FORT SMITH, ARK., APRIL 7 -- An all-white jury acquitted 13 white supremacists today of all charges after a two-month murder and sedition trial. Prosecutors had sought to prove that several of the defendants -- from such groups as The Aryan Nations and the Ku Klux Klan -- conspired to overthrow the federal government and kill two federal officials.
The jury, which returned its verdict after four days of deliberations, reported a deadlock Wednesday on two counts. U.S. District Court Judge Arnold T. Morris would not accept the impasse and sent the jurors back to work.
Asked how the trial affected the white supremacist movement, defendant Robert E. Miles replied, "Who knows? What movement? What's left of it after this?" Miles, 63, is a former grand dragon of the Klan in Michigan.
But spectator Thom Robb, national Klan chaplain, said, "The government was going to send a message to the movement. The movement sent a message to the government. The message was the same one God told Pharaoh, 'Let my people go.' "
U.S. Attorney J. Michael Fitzhugh called the verdict "a big disappointment."
Miles was accused of conspiring with Richard G. Butler, leader of the Aryan Nations in Hayden Lake, Idaho, Ray Beam Jr., former grand dragon of the Klan in Texas, and six others to overthrow the government and establish an all-white nation in the Pacific Northwest. The six are serving long prison sentences for murder, racketeering or robbery involving white-supremacist activities.
One of the six and four more defendants were accused of conspiring to assassinate U.S. District Court Judge H. Frandlin Waters and FBI agent Jack Knox, both of Arkansas. The prosecution said their plan failed when a van carrying the hitmen skidded out of commission on a slick road.
The defense contended the conspiracy theory was invented by the government's key witness, James Ellison, 47, who led The Covenant, the Sword and the Arm of the Lord, a paramilitary group in northern Arkansas, before being imprisoned for 20 years for racketeering.
Fitzhugh said it was not a political trial. "We weren't after them for what they believed or what they said, but what they did," he said.
Beam celebrated the acquittal by going to a Confederate memorial opposite the court and claiming victory against what he called the "Zionist Occupation Government."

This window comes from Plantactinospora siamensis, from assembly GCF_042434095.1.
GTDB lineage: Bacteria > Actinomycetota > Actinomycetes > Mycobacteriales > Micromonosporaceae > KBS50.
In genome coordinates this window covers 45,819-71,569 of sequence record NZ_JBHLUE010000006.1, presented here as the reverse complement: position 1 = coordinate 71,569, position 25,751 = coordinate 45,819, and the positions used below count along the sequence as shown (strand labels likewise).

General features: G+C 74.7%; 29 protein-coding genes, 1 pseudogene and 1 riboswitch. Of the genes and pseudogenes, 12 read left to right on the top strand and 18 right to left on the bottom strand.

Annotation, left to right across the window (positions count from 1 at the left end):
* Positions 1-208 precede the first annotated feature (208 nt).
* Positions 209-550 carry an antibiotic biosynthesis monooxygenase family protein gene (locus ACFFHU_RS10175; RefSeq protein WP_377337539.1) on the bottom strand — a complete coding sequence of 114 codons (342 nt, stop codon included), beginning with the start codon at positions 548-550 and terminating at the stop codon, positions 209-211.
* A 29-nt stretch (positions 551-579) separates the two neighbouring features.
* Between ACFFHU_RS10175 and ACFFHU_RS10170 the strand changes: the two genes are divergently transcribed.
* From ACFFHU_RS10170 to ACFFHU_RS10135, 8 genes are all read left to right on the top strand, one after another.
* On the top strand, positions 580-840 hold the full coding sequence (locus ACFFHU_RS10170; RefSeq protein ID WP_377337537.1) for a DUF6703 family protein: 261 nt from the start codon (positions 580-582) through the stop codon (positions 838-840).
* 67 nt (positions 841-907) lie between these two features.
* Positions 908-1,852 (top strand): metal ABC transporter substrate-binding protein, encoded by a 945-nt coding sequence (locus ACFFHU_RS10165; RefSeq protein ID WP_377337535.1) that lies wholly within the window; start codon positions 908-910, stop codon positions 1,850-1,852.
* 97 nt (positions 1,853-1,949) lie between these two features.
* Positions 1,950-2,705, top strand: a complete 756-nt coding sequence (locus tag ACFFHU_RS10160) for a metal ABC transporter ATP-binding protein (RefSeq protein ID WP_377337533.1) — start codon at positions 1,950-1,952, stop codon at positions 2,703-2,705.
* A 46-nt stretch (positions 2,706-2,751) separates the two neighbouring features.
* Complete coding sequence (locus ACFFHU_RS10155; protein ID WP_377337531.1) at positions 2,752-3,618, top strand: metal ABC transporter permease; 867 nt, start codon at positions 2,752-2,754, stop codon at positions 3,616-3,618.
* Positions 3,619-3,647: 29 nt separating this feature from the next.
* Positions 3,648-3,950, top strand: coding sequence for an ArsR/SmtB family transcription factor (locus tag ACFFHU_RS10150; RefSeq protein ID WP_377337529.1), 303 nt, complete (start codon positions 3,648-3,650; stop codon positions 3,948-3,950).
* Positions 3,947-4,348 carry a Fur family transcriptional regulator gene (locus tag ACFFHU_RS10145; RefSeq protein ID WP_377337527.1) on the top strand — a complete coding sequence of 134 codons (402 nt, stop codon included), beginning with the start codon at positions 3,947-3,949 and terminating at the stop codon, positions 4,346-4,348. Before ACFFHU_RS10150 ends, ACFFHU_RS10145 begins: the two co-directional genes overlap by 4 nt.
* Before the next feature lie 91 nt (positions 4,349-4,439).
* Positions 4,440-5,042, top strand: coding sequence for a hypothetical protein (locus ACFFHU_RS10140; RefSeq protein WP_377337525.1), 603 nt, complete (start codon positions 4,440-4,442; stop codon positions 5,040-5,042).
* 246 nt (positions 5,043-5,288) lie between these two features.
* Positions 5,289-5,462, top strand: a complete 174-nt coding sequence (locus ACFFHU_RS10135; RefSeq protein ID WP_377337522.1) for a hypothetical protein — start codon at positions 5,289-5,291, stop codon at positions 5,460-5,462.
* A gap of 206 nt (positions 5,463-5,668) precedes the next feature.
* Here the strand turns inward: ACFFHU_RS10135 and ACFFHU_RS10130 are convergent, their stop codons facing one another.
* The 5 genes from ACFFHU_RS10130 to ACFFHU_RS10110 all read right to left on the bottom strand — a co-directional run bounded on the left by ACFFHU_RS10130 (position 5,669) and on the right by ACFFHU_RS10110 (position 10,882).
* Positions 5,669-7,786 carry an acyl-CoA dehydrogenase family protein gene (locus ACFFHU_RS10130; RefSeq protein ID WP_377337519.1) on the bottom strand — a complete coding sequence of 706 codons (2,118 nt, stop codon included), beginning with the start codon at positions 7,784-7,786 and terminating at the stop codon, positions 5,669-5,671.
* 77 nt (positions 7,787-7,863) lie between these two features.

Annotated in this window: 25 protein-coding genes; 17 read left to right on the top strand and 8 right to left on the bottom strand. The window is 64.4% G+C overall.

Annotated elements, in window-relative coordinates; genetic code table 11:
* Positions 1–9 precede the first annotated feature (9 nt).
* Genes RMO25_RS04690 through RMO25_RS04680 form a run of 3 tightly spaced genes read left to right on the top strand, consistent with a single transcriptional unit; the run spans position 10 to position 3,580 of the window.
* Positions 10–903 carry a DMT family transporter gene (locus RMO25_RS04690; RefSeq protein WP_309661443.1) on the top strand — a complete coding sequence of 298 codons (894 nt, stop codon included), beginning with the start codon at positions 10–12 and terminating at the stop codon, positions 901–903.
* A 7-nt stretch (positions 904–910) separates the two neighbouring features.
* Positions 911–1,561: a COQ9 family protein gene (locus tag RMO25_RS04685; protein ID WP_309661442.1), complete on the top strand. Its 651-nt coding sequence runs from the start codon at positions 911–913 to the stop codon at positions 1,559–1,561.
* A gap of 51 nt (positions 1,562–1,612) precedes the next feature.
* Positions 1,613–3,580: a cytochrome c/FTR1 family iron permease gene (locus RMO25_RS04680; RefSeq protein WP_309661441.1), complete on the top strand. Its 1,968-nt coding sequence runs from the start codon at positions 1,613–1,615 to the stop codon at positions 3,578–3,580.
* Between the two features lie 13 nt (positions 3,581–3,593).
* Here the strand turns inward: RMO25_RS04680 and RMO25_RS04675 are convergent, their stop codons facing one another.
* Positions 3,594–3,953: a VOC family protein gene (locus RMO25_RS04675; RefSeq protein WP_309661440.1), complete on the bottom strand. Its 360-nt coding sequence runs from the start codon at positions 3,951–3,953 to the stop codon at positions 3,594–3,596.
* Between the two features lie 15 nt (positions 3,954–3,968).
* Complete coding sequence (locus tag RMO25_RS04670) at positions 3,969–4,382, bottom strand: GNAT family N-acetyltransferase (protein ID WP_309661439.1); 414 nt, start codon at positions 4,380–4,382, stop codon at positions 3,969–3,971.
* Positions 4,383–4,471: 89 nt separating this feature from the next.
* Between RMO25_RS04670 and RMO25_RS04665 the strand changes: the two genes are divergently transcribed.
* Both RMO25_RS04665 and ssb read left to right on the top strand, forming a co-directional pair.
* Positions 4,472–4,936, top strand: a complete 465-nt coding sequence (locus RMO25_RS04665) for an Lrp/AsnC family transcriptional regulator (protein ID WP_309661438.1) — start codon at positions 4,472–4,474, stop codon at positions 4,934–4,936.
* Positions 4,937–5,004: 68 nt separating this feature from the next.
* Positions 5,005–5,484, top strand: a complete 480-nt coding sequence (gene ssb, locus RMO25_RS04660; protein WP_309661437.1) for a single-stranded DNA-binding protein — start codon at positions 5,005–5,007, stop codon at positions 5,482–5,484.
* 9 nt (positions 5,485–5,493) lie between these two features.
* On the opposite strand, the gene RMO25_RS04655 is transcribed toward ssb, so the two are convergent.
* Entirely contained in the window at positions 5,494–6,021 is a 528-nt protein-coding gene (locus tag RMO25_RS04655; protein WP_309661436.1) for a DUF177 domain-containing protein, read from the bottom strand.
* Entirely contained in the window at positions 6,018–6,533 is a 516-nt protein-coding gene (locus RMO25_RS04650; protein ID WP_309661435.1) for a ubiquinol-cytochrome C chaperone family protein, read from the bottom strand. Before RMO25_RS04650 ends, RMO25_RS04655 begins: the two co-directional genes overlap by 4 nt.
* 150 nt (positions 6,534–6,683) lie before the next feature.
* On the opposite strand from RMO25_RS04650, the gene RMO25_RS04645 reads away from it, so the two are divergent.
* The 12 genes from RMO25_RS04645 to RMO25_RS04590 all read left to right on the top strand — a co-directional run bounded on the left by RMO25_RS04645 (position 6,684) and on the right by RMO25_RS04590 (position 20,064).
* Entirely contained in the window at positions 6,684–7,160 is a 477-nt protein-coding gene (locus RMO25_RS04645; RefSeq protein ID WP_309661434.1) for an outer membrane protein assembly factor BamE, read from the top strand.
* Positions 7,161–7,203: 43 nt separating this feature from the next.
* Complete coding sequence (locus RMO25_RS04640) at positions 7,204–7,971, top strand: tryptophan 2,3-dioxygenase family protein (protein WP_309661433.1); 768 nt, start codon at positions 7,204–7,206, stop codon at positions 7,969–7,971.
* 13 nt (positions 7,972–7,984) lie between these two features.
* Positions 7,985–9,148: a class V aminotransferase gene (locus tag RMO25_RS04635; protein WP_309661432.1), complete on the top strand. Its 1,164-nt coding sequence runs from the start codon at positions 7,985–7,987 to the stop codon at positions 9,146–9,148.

Maximum penalties would have included 20 years and a $20,000 fine for seditious conspiracy and life for conspiracy to murder.
Besides Beam, Miles and Butler, the defendants were:Richard Joseph Scutari, 40, of New York, serving 60 years for a racketeering conviction in Seattle.
Bruce Carroll Pierce, 32, of Metalline Falls, Wash., serving 100 years for a racketeering conviction in Seattle and 150 years after being convicted in Denver of violating the civil rights of radio personality Alan Berg by murdering him.
Andrew Virgil Barnhill, 31, of Fort Lauderdale, Fla., serving 40 years for racketeering.
Ardie McBrearty, 60, of Gentry, Ark., serving 40 years for racketeering.
David Eden Lane, 48, of Denver, serving 40 years for racketeering and 150 years in Berg's death.
Richard Wayne Snell, 57, of Muse, Okla., sentenced to die for the murder of a pawn shop operator in 1983 and life in prison without parole for the 1984 slaying of an Arkansas state trooper.
Lambert Miller, 47, of Springfield, Mo.
David Michael McGuire, 25, of Greenville, Ill.
Ivan Ray Wade, 35, of Smithville, Ark.
William Wade, 68, of Smithville, father of Ivan Ray Wade.
Miles, Butler, Beam, Scutari, Pierce, Barnhill, McBrearty, Lane and Snell were acquitted of seditious conspiracy; Scutari and Barnhill were acquitted of transporting stolen money, and Snell, Miller, McGuire and the Wades were acquitted of conspiracy to commit murder.